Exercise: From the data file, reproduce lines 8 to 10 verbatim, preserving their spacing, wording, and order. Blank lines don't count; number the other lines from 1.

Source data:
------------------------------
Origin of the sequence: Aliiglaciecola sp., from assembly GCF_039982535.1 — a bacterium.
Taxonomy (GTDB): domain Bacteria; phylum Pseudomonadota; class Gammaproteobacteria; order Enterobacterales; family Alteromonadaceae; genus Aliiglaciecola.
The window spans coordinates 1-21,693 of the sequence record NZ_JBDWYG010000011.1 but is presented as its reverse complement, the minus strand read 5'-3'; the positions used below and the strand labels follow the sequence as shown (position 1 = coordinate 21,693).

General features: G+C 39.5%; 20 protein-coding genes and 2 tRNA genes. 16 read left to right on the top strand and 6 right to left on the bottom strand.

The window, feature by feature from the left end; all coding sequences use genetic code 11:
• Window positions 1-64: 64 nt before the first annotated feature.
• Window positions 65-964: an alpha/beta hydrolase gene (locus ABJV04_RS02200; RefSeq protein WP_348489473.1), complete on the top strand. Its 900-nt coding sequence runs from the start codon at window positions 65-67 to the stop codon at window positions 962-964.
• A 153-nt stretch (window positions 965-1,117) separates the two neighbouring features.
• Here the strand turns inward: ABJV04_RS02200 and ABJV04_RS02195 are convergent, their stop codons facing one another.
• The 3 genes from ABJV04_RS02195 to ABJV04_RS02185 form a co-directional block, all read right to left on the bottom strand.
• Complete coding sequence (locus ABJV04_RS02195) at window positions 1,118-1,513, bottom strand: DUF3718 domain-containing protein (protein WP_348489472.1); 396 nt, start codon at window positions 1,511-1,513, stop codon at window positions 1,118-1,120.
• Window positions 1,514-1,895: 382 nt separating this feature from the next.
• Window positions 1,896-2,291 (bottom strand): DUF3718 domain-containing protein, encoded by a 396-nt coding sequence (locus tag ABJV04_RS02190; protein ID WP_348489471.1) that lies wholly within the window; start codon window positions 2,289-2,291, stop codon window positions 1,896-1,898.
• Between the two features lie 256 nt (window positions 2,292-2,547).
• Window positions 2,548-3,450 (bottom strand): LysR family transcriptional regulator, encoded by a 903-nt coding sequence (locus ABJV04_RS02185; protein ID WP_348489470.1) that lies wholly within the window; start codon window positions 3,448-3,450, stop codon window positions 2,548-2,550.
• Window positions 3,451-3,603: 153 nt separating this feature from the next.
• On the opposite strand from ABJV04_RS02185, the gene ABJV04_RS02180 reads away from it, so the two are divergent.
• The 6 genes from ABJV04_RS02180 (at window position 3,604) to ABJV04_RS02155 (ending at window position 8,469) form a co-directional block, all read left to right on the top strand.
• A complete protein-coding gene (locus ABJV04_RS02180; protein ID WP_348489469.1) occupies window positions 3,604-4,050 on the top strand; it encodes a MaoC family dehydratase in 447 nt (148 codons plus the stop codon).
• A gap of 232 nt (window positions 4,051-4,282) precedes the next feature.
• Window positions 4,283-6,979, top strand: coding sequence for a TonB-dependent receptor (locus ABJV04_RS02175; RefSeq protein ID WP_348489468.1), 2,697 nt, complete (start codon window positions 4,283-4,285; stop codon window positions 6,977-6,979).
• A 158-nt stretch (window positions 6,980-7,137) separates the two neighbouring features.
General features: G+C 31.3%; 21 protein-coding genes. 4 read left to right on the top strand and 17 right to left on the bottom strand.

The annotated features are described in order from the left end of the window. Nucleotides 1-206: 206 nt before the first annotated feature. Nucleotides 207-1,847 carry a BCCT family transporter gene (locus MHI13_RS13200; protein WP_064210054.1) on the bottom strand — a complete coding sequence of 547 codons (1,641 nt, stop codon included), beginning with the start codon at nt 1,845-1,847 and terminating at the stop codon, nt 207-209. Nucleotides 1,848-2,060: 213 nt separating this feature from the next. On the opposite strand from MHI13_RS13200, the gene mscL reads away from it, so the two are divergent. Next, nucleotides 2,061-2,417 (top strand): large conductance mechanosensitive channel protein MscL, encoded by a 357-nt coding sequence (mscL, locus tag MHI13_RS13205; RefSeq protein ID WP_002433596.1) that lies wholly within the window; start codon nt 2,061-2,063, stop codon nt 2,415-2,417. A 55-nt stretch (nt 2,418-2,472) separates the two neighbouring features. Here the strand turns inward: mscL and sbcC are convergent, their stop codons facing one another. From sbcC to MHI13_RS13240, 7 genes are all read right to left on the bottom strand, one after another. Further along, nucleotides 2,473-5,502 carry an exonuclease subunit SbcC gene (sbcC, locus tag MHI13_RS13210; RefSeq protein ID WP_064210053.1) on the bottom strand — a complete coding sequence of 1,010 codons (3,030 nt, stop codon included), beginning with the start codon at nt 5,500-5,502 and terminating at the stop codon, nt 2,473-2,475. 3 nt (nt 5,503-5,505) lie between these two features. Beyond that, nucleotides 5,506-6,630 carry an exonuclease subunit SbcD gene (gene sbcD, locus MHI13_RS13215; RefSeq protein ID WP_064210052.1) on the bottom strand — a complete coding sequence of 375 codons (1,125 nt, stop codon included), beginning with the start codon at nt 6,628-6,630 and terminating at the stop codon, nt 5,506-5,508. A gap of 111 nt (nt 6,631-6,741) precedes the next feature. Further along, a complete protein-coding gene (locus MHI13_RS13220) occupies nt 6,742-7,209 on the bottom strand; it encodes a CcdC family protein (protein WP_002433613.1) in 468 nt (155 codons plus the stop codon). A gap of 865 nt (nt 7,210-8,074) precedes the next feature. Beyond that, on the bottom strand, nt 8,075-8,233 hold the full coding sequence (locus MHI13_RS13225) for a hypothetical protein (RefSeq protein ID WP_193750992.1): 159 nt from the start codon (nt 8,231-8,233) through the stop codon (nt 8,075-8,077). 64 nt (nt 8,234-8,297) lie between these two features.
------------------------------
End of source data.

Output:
• A 153-nt stretch (window positions 965-1,117) separates the two neighbouring features.
• Here the strand turns inward: ABJV04_RS02200 and ABJV04_RS02195 are convergent, their stop codons facing one another.
• The 3 genes from ABJV04_RS02195 to ABJV04_RS02185 form a co-directional block, all read right to left on the bottom strand.